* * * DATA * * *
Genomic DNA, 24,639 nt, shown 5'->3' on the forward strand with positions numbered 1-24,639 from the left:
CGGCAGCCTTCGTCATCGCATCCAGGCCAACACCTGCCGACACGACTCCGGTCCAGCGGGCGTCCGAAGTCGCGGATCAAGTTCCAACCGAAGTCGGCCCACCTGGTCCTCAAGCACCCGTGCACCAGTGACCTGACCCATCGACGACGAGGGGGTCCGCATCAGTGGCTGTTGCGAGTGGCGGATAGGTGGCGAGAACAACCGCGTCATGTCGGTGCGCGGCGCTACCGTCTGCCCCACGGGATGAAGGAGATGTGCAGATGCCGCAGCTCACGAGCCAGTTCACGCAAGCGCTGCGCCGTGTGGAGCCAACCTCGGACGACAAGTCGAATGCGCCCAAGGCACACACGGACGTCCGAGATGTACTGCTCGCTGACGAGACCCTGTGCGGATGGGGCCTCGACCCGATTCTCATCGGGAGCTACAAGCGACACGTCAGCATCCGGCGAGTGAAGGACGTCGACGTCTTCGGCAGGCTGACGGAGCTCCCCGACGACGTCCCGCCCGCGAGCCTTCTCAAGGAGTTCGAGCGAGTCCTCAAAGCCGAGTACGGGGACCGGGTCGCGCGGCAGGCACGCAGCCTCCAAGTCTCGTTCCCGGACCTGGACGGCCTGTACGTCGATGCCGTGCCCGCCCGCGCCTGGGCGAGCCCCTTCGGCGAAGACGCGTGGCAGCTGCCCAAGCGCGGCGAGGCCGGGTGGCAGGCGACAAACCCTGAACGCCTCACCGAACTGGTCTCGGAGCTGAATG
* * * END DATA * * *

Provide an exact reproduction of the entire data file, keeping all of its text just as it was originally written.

Genomic DNA, 24,639 nt, shown 5'->3' on the forward strand with positions numbered 1-24,639 from the left:
CGGCAGCCTTCGTCATCGCATCCAGGCCAACACCTGCCGACACGACTCCGGTCCAGCGGGCGTCCGAAGTCGCGGATCAAGTTCCAACCGAAGTCGGCCCACCTGGTCCTCAAGCACCCGTGCACCAGTGACCTGACCCATCGACGACGAGGGGGTCCGCATCAGTGGCTGTTGCGAGTGGCGGATAGGTGGCGAGAACAACCGCGTCATGTCGGTGCGCGGCGCTACCGTCTGCCCCACGGGATGAAGGAGATGTGCAGATGCCGCAGCTCACGAGCCAGTTCACGCAAGCGCTGCGCCGTGTGGAGCCAACCTCGGACGACAAGTCGAATGCGCCCAAGGCACACACGGACGTCCGAGATGTACTGCTCGCTGACGAGACCCTGTGCGGATGGGGCCTCGACCCGATTCTCATCGGGAGCTACAAGCGACACGTCAGCATCCGGCGAGTGAAGGACGTCGACGTCTTCGGCAGGCTGACGGAGCTCCCCGACGACGTCCCGCCCGCGAGCCTTCTCAAGGAGTTCGAGCGAGTCCTCAAAGCCGAGTACGGGGACCGGGTCGCGCGGCAGGCACGCAGCCTCCAAGTCTCGTTCCCGGACCTGGACGGCCTGTACGTCGATGCCGTGCCCGCCCGCGCCTGGGCGAGCCCCTTCGGCGAAGACGCGTGGCAGCTGCCCAAGCGCGGCGAGGCCGGGTGGCAGGCGACAAACCCTGAACGCCTCACCGAACTGGTCTCGGAGCTGAATG